As more digital brands launch in-home companion products that bring them into the physical realm, opportunities to engage with customers in novel ways are growing. Amazon’s Alexa Voice Service (AVS) has taken the digital marketplace off computer and phone screens and brought it into living rooms and kitchens. Your brand strategy must prepare for the new frontiers of digital marketing—not just mobile phones and apps, but apps that integrate with new products that are blurring the lines between the internet and “things.”
Products that listen and respond have brought the services associated with the internet to a more conversational, personable format. People love sound and interactions that feel natural. Google Now, Siri, and Microsoft’s Cortana are all vying for users’ ears—and brands that are accustomed to buying Google ad space may soon be doing the same.
The Voice of Reason
Traditional internet gatekeepers like Google, Amazon, and Apple are all building advanced conversational hardware and software that is bringing the functionality of their products from the visual to the audio realm. As artificial intelligence, personal assistants, and audio products gain acceptance and continue to improve, they will move beyond niche service offerings and become as integrated into the social fabric as other advertising platforms masquerading as free services (social media sites, Google’s products, news sites, etc.).
As companies continue to develop conversational products, brands have an opportunity to create literal voices that go well beyond the right font choices and copywriters. For a multimedia brand strategy, building useful, immersive tools is important—and the sooner development starts, the higher your odds of being the next MySpace Tom. These new frontiers of hardware and software also offer clutter-free spaces for genuinely helpful and original content that escapes the high-pressure, clickbait scenarios associated with many corners of the online content world. Far from the need to generate leads in an oversaturated sphere, voice-based apps have friendly names like “Skills” and vaguely foreign, supremely helpful monikers such as Siri and Cortana.
Better Than Getting Grease on the iPad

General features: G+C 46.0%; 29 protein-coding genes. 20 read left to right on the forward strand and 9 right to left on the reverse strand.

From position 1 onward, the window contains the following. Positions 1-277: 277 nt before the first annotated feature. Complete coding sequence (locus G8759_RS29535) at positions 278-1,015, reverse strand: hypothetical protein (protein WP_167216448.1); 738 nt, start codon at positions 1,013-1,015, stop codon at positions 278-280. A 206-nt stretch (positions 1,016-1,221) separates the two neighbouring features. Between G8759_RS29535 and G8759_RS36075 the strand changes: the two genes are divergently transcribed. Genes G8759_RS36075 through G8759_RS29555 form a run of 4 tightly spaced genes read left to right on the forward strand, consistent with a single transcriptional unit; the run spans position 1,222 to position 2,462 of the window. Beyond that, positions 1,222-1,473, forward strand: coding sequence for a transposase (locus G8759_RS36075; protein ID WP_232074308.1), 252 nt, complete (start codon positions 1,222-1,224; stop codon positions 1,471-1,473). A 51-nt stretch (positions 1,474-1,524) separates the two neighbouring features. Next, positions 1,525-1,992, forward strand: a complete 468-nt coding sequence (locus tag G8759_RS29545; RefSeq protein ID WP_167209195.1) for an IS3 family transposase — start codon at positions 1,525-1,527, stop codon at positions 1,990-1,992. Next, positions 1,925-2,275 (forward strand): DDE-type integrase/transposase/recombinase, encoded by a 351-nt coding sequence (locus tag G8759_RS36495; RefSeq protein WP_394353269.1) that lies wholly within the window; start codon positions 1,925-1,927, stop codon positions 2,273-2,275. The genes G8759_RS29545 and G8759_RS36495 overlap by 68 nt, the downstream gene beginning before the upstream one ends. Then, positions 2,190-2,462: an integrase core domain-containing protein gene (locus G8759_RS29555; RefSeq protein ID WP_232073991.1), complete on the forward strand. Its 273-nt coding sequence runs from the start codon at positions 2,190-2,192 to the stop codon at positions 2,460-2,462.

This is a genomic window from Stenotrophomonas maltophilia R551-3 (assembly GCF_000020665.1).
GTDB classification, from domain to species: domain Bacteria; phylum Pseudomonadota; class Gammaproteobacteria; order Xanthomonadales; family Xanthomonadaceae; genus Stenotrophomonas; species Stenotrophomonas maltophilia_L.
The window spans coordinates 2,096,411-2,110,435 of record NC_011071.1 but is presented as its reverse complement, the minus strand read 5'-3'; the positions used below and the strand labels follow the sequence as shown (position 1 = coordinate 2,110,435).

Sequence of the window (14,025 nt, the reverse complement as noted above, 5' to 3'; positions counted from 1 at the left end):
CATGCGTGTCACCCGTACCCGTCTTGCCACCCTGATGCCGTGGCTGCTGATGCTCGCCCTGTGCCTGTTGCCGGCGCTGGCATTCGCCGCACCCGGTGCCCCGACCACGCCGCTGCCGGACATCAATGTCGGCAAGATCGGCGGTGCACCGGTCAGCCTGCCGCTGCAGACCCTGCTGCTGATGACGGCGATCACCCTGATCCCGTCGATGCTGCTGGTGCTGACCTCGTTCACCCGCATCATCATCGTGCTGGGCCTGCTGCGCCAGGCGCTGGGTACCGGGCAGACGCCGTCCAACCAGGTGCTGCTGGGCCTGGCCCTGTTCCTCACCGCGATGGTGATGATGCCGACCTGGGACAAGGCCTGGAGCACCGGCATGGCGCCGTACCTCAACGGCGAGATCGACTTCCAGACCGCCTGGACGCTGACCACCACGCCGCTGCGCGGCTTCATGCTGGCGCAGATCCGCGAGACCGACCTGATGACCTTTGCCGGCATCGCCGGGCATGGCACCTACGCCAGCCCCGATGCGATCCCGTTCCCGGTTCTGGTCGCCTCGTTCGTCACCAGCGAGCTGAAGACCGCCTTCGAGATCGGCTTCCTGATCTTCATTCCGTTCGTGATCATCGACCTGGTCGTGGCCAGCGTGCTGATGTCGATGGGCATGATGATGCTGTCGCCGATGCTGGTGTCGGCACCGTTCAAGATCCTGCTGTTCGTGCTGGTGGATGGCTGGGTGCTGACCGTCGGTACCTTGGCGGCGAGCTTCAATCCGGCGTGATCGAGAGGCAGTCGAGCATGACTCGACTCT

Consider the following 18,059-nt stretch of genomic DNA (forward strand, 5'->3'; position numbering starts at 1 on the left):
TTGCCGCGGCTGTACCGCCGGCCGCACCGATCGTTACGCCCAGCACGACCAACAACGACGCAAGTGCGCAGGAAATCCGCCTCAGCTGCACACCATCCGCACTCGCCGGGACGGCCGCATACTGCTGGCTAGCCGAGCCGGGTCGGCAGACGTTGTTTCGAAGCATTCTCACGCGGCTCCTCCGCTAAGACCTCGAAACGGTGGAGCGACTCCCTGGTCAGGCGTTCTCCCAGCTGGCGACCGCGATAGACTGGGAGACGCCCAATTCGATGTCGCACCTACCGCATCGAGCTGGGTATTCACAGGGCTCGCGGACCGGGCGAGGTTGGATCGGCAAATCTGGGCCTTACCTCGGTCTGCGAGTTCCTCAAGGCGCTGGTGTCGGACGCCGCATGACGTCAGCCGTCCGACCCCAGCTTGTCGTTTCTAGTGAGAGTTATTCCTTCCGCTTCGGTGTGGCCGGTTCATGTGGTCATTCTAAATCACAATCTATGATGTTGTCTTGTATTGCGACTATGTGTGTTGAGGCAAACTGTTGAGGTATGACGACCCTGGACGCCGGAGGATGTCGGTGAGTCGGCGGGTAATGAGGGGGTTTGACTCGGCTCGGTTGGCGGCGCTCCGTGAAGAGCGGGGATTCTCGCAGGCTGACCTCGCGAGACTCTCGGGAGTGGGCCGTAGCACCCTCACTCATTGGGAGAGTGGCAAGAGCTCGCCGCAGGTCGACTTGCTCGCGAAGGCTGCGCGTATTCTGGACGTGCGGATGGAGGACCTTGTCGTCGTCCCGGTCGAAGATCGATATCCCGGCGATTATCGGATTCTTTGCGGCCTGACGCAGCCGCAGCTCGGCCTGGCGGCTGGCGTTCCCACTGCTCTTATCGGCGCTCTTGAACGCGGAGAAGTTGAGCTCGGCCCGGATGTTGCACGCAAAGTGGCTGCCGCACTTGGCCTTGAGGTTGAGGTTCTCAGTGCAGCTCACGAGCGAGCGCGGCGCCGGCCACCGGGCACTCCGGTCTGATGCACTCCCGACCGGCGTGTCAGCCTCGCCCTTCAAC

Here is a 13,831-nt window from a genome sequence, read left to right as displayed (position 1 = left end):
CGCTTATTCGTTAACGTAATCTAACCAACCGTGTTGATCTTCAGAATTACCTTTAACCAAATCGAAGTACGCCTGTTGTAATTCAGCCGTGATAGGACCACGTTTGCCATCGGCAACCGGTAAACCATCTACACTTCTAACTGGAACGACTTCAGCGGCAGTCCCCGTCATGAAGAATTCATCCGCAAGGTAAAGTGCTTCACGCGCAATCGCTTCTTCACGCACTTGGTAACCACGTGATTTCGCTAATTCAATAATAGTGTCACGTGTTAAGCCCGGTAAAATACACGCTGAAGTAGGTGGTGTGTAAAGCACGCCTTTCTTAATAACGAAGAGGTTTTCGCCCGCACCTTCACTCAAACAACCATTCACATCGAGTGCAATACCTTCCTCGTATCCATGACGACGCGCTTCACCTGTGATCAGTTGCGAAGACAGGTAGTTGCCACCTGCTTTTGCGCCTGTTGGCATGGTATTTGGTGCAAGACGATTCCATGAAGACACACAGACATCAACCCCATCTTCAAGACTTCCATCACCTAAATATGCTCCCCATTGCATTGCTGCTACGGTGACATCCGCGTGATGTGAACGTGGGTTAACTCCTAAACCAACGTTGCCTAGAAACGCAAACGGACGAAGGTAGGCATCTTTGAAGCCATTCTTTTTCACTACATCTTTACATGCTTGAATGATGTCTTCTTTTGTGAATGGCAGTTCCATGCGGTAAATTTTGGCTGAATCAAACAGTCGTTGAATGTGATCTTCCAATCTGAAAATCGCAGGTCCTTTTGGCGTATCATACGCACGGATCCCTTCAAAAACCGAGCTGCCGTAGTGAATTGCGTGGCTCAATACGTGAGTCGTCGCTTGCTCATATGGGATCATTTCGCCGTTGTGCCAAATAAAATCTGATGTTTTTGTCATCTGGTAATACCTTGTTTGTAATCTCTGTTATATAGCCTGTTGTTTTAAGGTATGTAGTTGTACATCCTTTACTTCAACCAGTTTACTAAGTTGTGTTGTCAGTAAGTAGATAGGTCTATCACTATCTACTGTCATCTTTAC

AVS can learn Skills, a nice nod to the human-like applications that devices such as Echo, Dot, and Tap can pick up. Skills is more than just a euphemism—it’s a mind-set that pervades the new realm of consumer-facing hardware that runs software as a service. Why does Amazon want people to own its devices and benefit from free Skills? Because it can also sell things through conversations and offer free, high-quality Skills to users through sponsored content.
Campbell’s Soup recently built a sous-chef-style application for Amazon Echo that can do math and remind users of ingredients without requiring them to tap on their iPads with food all over their hands. The irony of a sous chef coming from a company that’s made its reputation as a canned food provider may be lost on them, but if the Skill takes off, Campbell’s will certainly be having the last laugh.
Fidelity Investments developed a Skill that can answer questions about the stock market instantly, so you can feel just as informed as the savviest financial investor on Wall Street.
And SyFy Network taught Alexa a Skill that lets viewers remind themselves what happened in recent episodes of their favorite shows, or when the next new one premiers on TV with a simple question—which is a much more natural way to consume content than clicking through multiple screens looking for the right reminder.
We Need to Talk
AVS boasts massive early adoption relative to other voice-based competitors, but every conversational product holds the potential to play a key role in brand strategy moving forward. Marketing has been moving away from interrupt advertising for years, but now technology is trending toward new and augmented content delivery methods. To keep pace with the ways people consume content, brands must look ahead to understand where user journeys are going next. And in this case, people are moving away from being bombarded by endless pages of text and videos and toward a more holistic, natural method of content consumption that provides information conversationally. We’ll never be able to replace a good piece of written content, but plenty of previously visual services will soon be usurped by quick-responding, chatty counterparts.
What feels gimmicky today may become the norm so quickly that you suddenly find your brand to be dramatically behind the curve. There’s no question that innovators at many of tech’s biggest brain trusts are working hard to engage our other senses, which opens up an entire new frontier of branded multimedia content. Brands have never needed voices so badly—and thanks to the new array of products that are bringing increasingly great AI into more people’s lives, every brand can finally have one.
About the AuthorMore Content by John Montesi